News by Brian James Kirk on Monday December 07, 2009.
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Google today introduced new mobile search technologies that include Google Goggles, which lets mobile users take a picture and use that picture as a search query. The company also unveiled several other mobile search improvements around its location- and voice-based search services.
With Google Goggles, a user snaps a photo, images are sent to Google servers, vision algorithms analyze the image and look for detectable objects which create signatures for those objects. Those signatures are matched with an index of a billion images, ranked, and sent to a user's mobile device in a fraction of a second.
The company hopes to someday be able to visually identify any image. "Today, you have to frame a picture and snap a photo. But in the future, you'll simply be able to point to an object, and treat it as a mouse pointer for the real world," Google Vice President of Engineering Vic Gundotra said at a media event this afternoon. Goggles is available now in Android Market.
Using the Motorola Droid as a prototype, Gundotra showed how together with the cloud, a smartphone's speaker, microphone, camera, GPS chip, and microphone become powerful tools when combined. "That camera connected to the cloud, becomes an eye. The microphone becomes an ear," he said. Gundotra than showed off Google's new search technologies around location and voice.
In addition to English and Mandarin, the company has added Japanese to its Voice Search application. The company additionally shared a prototype of real-time voice translation and transmission, not yet available.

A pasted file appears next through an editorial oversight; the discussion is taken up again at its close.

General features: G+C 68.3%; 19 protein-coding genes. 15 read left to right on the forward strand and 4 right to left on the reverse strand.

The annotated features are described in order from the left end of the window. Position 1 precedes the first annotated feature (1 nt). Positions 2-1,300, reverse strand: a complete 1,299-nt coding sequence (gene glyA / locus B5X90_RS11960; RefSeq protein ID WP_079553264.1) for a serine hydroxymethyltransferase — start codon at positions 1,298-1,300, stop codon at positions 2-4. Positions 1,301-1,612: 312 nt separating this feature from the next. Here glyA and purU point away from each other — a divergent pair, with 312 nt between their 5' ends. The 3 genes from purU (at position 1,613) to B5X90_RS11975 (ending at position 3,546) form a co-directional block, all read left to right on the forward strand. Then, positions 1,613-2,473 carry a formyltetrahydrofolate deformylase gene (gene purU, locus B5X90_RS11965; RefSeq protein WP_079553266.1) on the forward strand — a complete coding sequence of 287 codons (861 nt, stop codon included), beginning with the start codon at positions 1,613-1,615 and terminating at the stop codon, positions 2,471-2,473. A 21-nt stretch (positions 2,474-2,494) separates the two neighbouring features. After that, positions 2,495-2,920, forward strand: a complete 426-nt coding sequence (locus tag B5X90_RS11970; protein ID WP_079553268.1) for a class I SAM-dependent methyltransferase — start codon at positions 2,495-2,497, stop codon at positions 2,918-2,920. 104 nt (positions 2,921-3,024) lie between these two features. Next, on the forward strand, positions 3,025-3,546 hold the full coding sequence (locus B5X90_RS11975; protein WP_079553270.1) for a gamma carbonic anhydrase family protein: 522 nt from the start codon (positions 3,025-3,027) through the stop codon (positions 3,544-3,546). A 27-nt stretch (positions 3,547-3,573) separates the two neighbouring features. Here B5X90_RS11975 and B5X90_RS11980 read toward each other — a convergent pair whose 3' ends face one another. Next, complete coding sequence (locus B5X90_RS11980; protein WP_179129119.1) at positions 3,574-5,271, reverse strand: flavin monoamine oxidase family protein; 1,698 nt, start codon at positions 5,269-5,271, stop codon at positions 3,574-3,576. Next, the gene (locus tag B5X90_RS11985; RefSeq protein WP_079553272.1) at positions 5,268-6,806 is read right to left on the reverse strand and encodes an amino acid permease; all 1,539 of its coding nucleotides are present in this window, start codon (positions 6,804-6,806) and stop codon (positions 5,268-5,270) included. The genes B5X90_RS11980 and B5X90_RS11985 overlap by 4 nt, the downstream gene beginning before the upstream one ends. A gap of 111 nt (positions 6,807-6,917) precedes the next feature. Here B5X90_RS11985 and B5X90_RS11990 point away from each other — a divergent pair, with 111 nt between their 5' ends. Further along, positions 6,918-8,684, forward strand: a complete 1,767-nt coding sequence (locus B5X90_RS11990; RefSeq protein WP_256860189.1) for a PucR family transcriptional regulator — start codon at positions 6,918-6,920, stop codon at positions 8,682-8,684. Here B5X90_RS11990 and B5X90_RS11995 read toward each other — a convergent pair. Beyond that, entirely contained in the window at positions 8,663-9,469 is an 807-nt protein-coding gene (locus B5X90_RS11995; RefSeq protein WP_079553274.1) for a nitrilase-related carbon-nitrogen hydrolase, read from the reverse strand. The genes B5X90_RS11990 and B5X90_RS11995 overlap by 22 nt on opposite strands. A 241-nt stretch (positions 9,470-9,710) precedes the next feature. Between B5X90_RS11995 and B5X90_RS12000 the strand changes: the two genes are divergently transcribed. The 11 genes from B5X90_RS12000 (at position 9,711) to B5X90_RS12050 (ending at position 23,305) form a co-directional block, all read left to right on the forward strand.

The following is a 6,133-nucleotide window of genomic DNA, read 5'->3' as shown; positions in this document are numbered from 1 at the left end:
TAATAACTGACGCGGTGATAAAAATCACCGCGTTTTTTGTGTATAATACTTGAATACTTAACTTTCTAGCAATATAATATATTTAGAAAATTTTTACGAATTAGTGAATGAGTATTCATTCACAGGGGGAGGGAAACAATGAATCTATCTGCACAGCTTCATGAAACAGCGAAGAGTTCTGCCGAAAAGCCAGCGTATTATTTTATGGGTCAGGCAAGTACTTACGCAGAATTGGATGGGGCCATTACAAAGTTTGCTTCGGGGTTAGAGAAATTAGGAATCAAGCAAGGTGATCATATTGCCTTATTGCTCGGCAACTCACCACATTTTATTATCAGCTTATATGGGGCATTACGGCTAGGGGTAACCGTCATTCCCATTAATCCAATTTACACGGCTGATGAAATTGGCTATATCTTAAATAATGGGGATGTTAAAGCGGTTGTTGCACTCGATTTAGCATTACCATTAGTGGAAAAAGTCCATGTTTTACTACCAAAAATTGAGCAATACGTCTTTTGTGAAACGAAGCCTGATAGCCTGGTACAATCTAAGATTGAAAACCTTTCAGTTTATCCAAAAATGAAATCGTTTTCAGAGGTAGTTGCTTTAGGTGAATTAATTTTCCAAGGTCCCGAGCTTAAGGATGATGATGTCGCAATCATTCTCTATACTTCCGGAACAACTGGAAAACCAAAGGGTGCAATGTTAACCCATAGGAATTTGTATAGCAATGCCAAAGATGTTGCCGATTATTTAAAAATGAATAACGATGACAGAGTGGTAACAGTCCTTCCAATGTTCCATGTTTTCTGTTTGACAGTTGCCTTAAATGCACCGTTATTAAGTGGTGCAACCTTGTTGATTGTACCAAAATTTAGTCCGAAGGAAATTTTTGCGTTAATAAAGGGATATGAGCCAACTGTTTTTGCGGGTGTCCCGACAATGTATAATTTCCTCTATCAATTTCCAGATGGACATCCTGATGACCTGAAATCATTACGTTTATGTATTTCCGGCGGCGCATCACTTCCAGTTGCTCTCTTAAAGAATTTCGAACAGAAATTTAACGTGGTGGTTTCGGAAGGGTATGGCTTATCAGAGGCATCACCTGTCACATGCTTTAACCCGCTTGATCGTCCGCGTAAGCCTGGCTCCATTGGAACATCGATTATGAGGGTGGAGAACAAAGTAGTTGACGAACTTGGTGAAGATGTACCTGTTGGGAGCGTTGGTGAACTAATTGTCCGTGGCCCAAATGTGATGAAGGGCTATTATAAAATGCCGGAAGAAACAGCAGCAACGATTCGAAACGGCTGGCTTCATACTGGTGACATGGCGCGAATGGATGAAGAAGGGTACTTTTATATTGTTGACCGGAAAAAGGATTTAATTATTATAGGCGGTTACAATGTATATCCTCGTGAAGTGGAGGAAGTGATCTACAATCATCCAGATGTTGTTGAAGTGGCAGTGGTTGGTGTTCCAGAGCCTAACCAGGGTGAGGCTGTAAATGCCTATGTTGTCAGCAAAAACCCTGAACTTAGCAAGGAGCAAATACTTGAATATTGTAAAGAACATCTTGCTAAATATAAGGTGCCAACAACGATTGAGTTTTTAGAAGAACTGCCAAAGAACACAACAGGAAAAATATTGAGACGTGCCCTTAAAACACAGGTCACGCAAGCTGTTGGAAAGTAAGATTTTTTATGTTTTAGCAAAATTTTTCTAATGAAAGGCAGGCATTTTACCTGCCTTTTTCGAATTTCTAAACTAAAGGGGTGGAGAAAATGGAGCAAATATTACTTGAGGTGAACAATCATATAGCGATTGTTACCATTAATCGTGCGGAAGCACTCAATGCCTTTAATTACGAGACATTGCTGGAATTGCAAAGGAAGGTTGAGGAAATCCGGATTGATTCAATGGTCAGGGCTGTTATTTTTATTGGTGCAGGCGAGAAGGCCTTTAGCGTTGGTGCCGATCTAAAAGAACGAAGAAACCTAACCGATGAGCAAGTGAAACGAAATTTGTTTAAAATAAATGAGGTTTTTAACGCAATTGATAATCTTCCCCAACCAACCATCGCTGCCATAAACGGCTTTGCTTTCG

Location-based suggestion searches have been added as well. A search for "re" in Boston automatically pulls up local search query possibilities, like "Red Sox," for example. A future version of Google Product Search is also being localized, offering consumers the chance to see if the products they search for are available in stock locally.
Google's new "Near me now" feature lets users search categories of interest close to their current location with one click. The query can show what relevant interests are related to the location you are currently at, comparing related information using categorization and ratings. The company has launched Google Mobile Maps for Android, including the new nearby feature, available now in Android Market.
Brian James Kirk
Brian is a former news editor on MobileBurn.com that freelances in Philadelphia. You can follow him on Twitter as @BrianJamesKirk.